7 best practices for operating containers

7 best practices for operating containers proposed by Google. These can serve as blueprint for ensuring resilient solutions.

Below are some of the best practices for operating containers proposed by Google. These can serve as blueprint for ensuring resilient solutions.

  1. Use native logging mechanisms or containers
    • JSON logs
    • Log aggregator sidecar pattern
  2. Ensure that containers are stateless and immutable
  3. Avoid privileged containers
  4. Make application easy to monitor
    • Metrics HTTP endpoint
    • Sidecar pattern for monitoring
  5. Expose the health of your application
    • Liveness probe
    • Readiness probe
  6. Avoid running as root
  7. Carefully choose image version

For full details of each line item check this link:


Kubernetes Cheat Sheet

A list of commonly used commands when working with Kubernetes cluster.

Below is a list of common and useful commands for working with kubernetes.

Note: appending <-o wide> to some of the commands below will provide more details.

Get all nodes in a cluster

kubectl get nodes
kubectl get nodes -o wide

Get all services in a cluster

kubectl get services

Get all pods in a cluster

kubectl get pods

Create a resource (Deployment, Service)

kubectl create -f <resource.yaml>

Modify a resource

kubectl apply -f <resourcce.yaml>

Get into a pod with ‘bash’ command

kubectl exec -it <podid> -- bash


Get secrets

kubectl get secrets

Create secrets

From string literals:

kubectl create secret generic myunsafesecret --from-literal=password=Password123

From file:

# Create files
echo -n 'admin' > ./username.txt
echo -n '1f2d1e2e67df' > ./password.txt

kubectl create secret generic db-user-pass --from-file=./username.txt --from-file=./password.txt

From yaml resource:

# Content of secret.yaml
apiVersion: v1
kind: Secret
  name: mysecret
  type: Opaque
  username: {{username}}
  password: {{password}}

kubectl create -f ./secret.yaml

Ref: https://kubernetes.io/docs/concepts/configuration/secret/


Get storage classes

kubectl get sc

Get persistent volumes

kubectl get pv

Get persistent volume claims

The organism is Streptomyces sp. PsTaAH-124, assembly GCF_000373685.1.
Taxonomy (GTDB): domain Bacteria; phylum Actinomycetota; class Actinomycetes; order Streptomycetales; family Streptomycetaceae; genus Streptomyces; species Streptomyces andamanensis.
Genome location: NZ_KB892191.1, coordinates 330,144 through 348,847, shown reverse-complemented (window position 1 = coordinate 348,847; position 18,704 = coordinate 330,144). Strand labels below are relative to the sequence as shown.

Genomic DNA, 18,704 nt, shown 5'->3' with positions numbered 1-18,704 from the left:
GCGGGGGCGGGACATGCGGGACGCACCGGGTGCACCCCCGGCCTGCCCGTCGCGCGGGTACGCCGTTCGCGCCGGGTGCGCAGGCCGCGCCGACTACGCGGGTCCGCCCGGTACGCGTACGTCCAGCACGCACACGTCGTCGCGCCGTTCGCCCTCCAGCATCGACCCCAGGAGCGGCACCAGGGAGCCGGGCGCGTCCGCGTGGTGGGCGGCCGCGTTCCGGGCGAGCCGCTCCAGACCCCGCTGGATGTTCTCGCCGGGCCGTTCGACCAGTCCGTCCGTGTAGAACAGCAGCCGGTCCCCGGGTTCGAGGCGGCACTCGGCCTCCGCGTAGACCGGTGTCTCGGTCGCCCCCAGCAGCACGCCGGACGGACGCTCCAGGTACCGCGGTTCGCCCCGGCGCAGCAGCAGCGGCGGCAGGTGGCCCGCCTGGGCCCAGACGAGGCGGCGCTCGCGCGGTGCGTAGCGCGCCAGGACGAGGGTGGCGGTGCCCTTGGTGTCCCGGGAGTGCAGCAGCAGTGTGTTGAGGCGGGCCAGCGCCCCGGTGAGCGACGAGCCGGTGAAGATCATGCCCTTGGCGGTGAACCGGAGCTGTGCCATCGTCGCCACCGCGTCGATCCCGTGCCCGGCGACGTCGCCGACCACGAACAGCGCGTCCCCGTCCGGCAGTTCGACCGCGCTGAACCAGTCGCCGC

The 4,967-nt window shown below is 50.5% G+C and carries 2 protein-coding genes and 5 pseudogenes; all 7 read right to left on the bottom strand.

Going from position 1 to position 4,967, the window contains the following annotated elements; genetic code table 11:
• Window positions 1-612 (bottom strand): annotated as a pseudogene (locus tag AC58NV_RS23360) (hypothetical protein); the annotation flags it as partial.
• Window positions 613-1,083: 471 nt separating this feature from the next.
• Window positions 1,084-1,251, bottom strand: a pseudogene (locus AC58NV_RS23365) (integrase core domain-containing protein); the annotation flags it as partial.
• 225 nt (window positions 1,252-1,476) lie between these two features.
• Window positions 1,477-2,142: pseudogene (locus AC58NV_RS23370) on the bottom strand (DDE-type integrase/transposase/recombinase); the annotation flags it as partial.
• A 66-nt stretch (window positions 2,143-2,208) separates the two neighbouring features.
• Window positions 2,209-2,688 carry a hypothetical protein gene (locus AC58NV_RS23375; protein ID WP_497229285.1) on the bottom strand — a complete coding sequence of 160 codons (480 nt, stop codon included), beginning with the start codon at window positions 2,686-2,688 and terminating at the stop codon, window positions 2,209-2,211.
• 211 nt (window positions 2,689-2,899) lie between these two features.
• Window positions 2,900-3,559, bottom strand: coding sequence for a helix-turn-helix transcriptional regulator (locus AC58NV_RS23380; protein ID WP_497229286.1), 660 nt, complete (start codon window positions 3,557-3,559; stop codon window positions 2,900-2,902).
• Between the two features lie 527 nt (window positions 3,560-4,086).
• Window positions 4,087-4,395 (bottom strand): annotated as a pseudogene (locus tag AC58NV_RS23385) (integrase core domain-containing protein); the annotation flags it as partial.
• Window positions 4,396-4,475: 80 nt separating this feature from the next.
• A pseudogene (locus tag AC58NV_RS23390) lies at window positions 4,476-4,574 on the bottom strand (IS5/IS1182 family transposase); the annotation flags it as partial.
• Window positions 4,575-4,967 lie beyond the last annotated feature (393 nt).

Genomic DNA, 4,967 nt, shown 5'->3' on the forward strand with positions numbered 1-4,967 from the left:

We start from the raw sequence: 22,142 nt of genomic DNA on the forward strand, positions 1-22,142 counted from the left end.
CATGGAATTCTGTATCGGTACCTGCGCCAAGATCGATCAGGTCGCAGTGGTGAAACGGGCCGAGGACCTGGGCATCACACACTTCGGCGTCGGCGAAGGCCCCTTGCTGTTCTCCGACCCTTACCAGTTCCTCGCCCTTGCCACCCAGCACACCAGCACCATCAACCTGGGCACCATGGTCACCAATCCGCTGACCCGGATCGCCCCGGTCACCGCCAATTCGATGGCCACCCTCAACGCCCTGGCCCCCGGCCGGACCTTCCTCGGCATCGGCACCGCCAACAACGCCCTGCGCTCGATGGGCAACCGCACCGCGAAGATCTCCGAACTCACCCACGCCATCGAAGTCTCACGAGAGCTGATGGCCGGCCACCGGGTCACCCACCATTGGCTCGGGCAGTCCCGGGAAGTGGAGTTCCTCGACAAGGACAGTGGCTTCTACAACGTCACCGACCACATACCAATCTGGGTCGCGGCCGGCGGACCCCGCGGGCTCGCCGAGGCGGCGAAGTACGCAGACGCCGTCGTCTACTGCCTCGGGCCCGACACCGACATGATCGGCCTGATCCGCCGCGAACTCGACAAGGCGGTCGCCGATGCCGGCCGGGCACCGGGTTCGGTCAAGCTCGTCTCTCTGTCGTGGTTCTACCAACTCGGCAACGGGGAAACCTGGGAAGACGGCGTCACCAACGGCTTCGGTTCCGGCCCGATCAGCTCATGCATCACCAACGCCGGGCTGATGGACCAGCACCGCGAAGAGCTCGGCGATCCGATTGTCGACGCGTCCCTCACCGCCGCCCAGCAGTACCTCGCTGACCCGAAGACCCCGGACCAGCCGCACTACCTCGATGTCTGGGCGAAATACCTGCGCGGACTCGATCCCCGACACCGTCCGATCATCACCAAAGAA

kubectl get pvc


Get deployments

kubectl get deploy

Get deployment details

kubectl describe deploy <deploymentname>

Get replica sets

kubectl get rs -o wide

Get deployment rollout status

kubectl rollout status deploy <deploymentname>

Get deployment rollout history

kubectl rollout history deploy <deploymentname>

Tip: Adding –record flag to kubctl apply will stick the command to the object, so that it will appear under CHANGE-CAUSE in history

Get details for a particular deployment revision

kubectl rollout history deploy <deploymentname> --revision=<revisionnumber>

Rollback a deployment

kubectl rollout undo deploy <deploymentname>

Tip: It is better to avoid this rollback mechanism, and downgrade the version in the deployment.yaml itself and reposting it with “kubectl apply”. This “imperative” way could cause inconsistent environment, where the version of the running container instance doesn’t match the yaml manifest, and any redeployment could accidentally deploy unwanted version. “Declarative” approach is preferred.


Get snapshot logs for a particular pod with only one container

kubctl logs <pod name>

Run kubectl logs -h for all options

Ref: https://kubernetes.io/docs/concepts/cluster-administration/logging/


Run a container directly

kubectl run -i --tty <name> --image=<imagename> <command>
kubectl run -i --tty loader --image=busybox /bin/sh

Note: This command will create a pod and will run the container inside it. if “–replica=<number>” is used, it will also create a replication controller in the cluster and will monitor the pod. This is useful when testing (i.e.: hitting a service and generating load, checking service/pod network, etc)

Summary and References

This post contains a list of commonly used commands when interacting with a Kubernetes cluster. Shout out to @nigelpoulton and his great ACG course: “Kubernetes Deep Dive“. Also, here is a far better Cheat Sheet from original kubernetes team.

AWS vs GCP – Cloud Services Comparison

The following table provides a side-by-side comparison of the various services available on AWS and Google Cloud.

Service Category



Google Cloud



Amazon Elastic Compute Cloud

Compute Engine



AWS Elastic Beanstalk

App Engine